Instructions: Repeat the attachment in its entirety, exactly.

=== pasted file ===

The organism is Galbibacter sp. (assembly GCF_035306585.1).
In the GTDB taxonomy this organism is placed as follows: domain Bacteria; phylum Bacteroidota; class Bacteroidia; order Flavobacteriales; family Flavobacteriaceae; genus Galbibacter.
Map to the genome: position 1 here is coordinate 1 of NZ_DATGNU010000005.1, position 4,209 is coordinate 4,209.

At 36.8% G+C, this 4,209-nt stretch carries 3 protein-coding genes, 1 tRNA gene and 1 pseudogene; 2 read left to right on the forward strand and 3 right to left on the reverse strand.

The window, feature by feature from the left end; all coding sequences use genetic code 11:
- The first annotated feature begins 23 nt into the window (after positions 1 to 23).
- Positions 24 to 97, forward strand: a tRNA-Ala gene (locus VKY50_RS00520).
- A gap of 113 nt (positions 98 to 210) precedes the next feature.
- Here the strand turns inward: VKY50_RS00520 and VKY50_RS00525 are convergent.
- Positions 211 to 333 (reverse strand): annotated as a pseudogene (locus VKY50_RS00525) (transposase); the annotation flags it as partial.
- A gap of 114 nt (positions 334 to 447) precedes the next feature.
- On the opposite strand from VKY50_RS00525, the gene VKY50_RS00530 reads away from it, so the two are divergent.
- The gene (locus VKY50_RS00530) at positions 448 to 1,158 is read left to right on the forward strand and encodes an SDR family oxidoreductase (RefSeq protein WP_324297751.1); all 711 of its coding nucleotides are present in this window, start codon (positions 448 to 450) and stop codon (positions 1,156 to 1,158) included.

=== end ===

The organism is Galbibacter sp. (assembly GCF_035306585.1).
In the GTDB taxonomy this organism is placed as follows: domain Bacteria; phylum Bacteroidota; class Bacteroidia; order Flavobacteriales; family Flavobacteriaceae; genus Galbibacter.
Map to the genome: position 1 here is coordinate 1 of NZ_DATGNU010000005.1, position 4,209 is coordinate 4,209.

At 36.8% G+C, this 4,209-nt stretch carries 3 protein-coding genes, 1 tRNA gene and 1 pseudogene; 2 read left to right on the forward strand and 3 right to left on the reverse strand.

The window, feature by feature from the left end; all coding sequences use genetic code 11:
- The first annotated feature begins 23 nt into the window (after positions 1 to 23).
- Positions 24 to 97, forward strand: a tRNA-Ala gene (locus VKY50_RS00520).
- A gap of 113 nt (positions 98 to 210) precedes the next feature.
- Here the strand turns inward: VKY50_RS00520 and VKY50_RS00525 are convergent.
- Positions 211 to 333 (reverse strand): annotated as a pseudogene (locus VKY50_RS00525) (transposase); the annotation flags it as partial.
- A gap of 114 nt (positions 334 to 447) precedes the next feature.
- On the opposite strand from VKY50_RS00525, the gene VKY50_RS00530 reads away from it, so the two are divergent.
- The gene (locus VKY50_RS00530) at positions 448 to 1,158 is read left to right on the forward strand and encodes an SDR family oxidoreductase (RefSeq protein WP_324297751.1); all 711 of its coding nucleotides are present in this window, start codon (positions 448 to 450) and stop codon (positions 1,156 to 1,158) included.